# repeated eigenvalue with one independent equation, dimension needed

The $3\times3$ matrix is: $$A=\begin{bmatrix} 2 & -2 & 3\\ -2& -1 & 6\\ 1 & 2 & 0 \end{bmatrix}$$ $\lambda_1=-5, \lambda_2=3$ (repeated) I am concerned about $\lambda=3$

So a $3\times3$ matrix has a repeated eigenvalue and another single eigenvalue. Finding the eigenvectors of the repeated eigenvalue. I just have one equation:

$x+2y-3z=0$ (3 times the same equation)

If I put zero for $x,y,z$ one at each time i got $3$ different independent eigenvectors. but the dimension of eigenspace can't exceed $2$ as the algebraic order of the eigenvalue is only $2$.

What I am doing wrong? Should I just select 2 of the 3 equations I have in random?

Edit: The eigenvectors I get are: (0 3 2), (3 0 1), (-2 1 0)

• Can you actually tell us what the matrix is? It's hard to help you otherwise... – 5xum Jun 2 '15 at 6:23
• not sure if you are notified but i added the matrix, thanks for feedback – fidias Jun 2 '15 at 6:36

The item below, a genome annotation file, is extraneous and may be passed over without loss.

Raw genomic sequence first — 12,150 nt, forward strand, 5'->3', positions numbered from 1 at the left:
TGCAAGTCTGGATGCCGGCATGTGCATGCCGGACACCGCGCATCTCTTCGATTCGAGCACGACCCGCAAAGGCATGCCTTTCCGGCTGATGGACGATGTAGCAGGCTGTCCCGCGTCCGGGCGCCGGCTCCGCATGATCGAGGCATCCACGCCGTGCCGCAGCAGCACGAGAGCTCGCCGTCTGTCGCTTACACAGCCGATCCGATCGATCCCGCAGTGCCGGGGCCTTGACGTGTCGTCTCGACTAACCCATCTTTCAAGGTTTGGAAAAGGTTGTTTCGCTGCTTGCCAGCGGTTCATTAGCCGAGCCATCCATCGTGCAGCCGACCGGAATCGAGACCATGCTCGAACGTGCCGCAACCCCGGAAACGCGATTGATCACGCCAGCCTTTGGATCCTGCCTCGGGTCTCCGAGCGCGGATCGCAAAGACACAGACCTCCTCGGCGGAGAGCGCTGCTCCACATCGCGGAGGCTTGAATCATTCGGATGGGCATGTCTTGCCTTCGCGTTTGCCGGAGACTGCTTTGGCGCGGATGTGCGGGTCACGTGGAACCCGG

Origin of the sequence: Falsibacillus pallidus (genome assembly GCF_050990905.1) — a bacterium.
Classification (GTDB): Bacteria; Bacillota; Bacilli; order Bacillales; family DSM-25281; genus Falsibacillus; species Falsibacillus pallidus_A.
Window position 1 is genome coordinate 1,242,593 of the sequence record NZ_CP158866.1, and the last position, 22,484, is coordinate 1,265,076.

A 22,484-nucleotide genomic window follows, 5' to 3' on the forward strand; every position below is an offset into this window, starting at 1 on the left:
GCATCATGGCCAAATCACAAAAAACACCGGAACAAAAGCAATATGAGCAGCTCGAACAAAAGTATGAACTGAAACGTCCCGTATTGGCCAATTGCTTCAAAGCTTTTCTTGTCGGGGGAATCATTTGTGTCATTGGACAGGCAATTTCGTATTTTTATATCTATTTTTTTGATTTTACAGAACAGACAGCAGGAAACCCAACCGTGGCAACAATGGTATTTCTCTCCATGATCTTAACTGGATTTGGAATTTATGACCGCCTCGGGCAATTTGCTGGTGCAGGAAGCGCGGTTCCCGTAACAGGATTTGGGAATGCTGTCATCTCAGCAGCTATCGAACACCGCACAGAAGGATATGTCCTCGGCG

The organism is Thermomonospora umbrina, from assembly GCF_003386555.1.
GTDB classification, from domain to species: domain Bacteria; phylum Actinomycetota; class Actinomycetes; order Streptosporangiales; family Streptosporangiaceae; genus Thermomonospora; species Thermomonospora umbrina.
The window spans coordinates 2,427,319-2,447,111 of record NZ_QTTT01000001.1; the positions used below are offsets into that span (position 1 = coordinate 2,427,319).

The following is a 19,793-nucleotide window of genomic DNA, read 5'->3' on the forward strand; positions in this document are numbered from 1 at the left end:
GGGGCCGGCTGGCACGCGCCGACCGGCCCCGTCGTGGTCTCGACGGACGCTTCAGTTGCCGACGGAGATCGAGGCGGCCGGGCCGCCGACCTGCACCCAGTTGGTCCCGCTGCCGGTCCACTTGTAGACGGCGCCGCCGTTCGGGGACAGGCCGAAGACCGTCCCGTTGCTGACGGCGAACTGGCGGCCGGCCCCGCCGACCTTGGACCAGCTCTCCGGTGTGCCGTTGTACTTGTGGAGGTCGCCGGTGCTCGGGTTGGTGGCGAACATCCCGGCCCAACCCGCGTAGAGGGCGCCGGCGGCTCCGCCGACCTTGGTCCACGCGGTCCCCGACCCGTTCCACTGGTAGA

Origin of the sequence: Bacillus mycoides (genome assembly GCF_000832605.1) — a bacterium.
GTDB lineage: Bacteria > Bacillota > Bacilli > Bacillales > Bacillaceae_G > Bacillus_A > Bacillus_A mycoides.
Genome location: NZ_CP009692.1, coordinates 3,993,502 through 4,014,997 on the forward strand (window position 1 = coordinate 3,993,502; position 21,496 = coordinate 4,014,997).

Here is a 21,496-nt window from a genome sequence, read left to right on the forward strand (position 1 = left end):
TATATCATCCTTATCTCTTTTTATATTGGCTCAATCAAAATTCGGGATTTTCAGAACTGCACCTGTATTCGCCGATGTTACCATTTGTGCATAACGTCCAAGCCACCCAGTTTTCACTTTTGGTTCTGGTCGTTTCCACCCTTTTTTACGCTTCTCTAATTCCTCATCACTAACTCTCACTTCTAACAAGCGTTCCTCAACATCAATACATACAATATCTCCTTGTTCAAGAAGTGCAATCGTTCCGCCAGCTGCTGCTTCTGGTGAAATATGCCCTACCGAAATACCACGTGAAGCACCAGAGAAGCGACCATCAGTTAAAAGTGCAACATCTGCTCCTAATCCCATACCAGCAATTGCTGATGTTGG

• OK, now one more thing: what are the three eigenvectors you get? What do you mean by ""If I put zero for $x,y,z$"? I think this is where you made your mistake, but I don't know exactly what you did so I can't help you yet. – 5xum Jun 2 '15 at 6:40
• Can you prove your claim "got 3 different independent eigenvectors"? – wdacda Jun 2 '15 at 6:42
• I think you are right, that's where I am wrong but I am a bit confused if you could help me clarify why I am wrong I would be glad. thank you a lot – fidias Jun 2 '15 at 6:44

Your work is correct. Now you have: $x=3z-2y$, and this is the eigenspace (that has dimension $2$). You can choose: $y=0,z=1$ and you have the eigenvector $(3,0,1)^T$ or $y=1,z=0$ and you have the eigenvector $(-2,1,0)^T$.